• 21. Motivation of Media streaming  Growth of the Internet and multimedia communications  Media streaming uses P2P Technology:  Bandwidth scalability  Cost-effective networks  Distributed storage  Increased computing resources 7/15/2010 21
    • 22. Large scale P2P media streaming schemes  PPLive  Very popular and free P2P-based IPTV application  Provides service to over 400,000 users daily  GridMedia  Large-scale deployment of P2P live-video streaming application  Streaming achieved at a constant rate of 300-500 kbps and 600 kbps for high definition [2]  Adopted by CCTV in 2005 and 2006, broadcasted live Chinese Spring festival show supporting more than 500,000 and 1,800,000 respectively [2] 7/15/2010 22
    • 23. Media streaming schemes  SopCast  IPTV application that supported more than 100,000 simultaneous users after its initial deployment  Provides services to consumers and service providers  Coolstreaming  The earliest large-scale P2P live-streaming system  Developed in 2004, concurrent users reach over 80,000 with an average rate of 400 kb/s  On the consumer domain:  Mobile communicators, and networked consumer electronics 7/15/2010 23
    • 24. Normalized search volume for popular P2P schemes source: www.google.com/trends 7/15/2010 24
    • 25. Outline  Introduction  P2P File-Sharing  P2P Media Streaming  Real-Time Streaming Protocol  IP Multicast  DONet  Analysis of DONet P2P scheme  Conclusion 7/15/2010 25
    • 26. Real-Time Streaming Protocol (RTSP)  RTSP is an application-level protocol for control over the delivery of data with real-time properties (RFC 2326) such as audio and video. o allows a media player to control the transmission of a media stream  RTSP messages are sent over either TCP or UDP.  RTSP Control commands sent by client to the server include SETUP, PLAY, PAUSE and TEARDOWN. 7/15/2010 26
    • 27. Video streaming server and client [1, 3]  The server will use the RTP to packetize the video for transport over UDP  Client is setup to use RTSP to control actions on the server 7/15/2010 27
    • 28. RTSP: Video streaming  In playing state  Server periodically grabs a stored JPEG frame, packetizes the frame with RTP, and sends the RTP packet into a UDP socket  The client receives the RTP packets, removes the JPEG frames, decompresses the frames, and renders the frames on the client‟s monitor 7/15/2010 28
    • 29. Interaction between Server and Client 7/15/2010 29
    • 30. Outline  Introduction  P2P File-Sharing  P2P Media Streaming  Real-Time Streaming Protocol  IP Multicast  DONet  Analysis of DONet P2P scheme  Conclusion 7/15/2010 30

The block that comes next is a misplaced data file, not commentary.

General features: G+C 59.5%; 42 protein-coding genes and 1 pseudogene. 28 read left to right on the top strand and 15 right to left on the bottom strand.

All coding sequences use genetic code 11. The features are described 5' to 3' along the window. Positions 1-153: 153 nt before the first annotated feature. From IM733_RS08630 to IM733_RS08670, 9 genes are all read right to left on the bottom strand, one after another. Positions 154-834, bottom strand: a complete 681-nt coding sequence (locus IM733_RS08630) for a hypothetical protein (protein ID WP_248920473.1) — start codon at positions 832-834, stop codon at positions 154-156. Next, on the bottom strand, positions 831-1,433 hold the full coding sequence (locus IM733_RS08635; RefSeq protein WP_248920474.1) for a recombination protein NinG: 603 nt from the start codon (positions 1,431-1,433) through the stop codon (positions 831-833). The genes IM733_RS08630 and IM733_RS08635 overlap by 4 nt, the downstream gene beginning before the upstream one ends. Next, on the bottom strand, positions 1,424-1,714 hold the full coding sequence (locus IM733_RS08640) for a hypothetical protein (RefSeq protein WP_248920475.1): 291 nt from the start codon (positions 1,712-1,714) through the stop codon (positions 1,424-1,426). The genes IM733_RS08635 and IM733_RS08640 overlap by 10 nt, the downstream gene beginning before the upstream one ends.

• 31. IP Multicast  The earlier P2P streaming applications were largely built on IP multicast framework:  Extension of the traditional best-effort unicast model to multi-point packet transmissions  Dissemination of packets to destinations achieved through the construction of a spanning tree across routers in networks  IP Multicast operates at the network level of the IP Stack 7/15/2010 31
    • 32. Drawbacks of IP Multicast  Scalability in that there are potentially a large number of multicast groups that must be managed in a large network  Complexity in coordination of dynamic spanning tree (s) at routers across different autonomous subnets  Routers must maintain the state, which violates the [stateless] principles and creates difficulty in the design of high-level functions such as error, flow and congestion control 7/15/2010 32
    • 33. Overlay network  Application-level or end-system multicast addressed the classical IP multicast problems:  Used overlay network, a virtual topology over the unicast Internet  Greater flexibility, all the nodes have strong buffering capabilities and can adaptively determine the data forwarding directions 7/15/2010 33
    • 34. Outline  Introduction  P2P File-Sharing  P2P Media Streaming  Real-Time Streaming Protocol  IP Multicast  DONet  Analysis of DONet P2P scheme  Conclusion 7/15/2010 34
    • 35. Data-Driven Overlay Network- DONet  A data-centric design of a streaming overlay, in which every peer node periodically exchanges data availability information with a set of peers, and retrieves unavailable data from one or more peers, or supplies available data to peers.  It eliminates the requirement for constructing and maintaining any specific overlay network.  A public Internet-based DONet implementation is Coolstreaming v0.9 7/15/2010 35
    • 36. Advantages of DONet  Easy to deploy  There is no need to maintain any global structure  Efficient  Data forwarding is not determined prior to, but instead on, availability  Robust and resilient  The peer nodes and data availability information are dynamically and periodically updated, so the system can be self-evolving 7/15/2010 36
    • 37. DONet Node Architecture  Membership Manager:  Helps the node maintain a partial view of other overlay nodes  It consists of a membership cache (mCache) that has a partial list of the identifiers for the current active nodes in the system  Partnership Manager  Establishes and maintains the partnership with other nodes  Buffer Map (BM) represents availability of segments in the buffer and BM are exchanged among the peers periodically  Scheduler  Schedules the transmission of video data segments. 7/15/2010 37
    • 38. Node Joining Algorithm  A new node first establishes connection to the origin node (A)  The origin node randomly selects another node (deputy node) from its mCache and redirects the new node to the deputy node  The new peer node obtains a list of peers from the deputy node and contacts these peers and establishes its own peers on the overlay  The mCache is then updated using membership messages 7/15/2010 38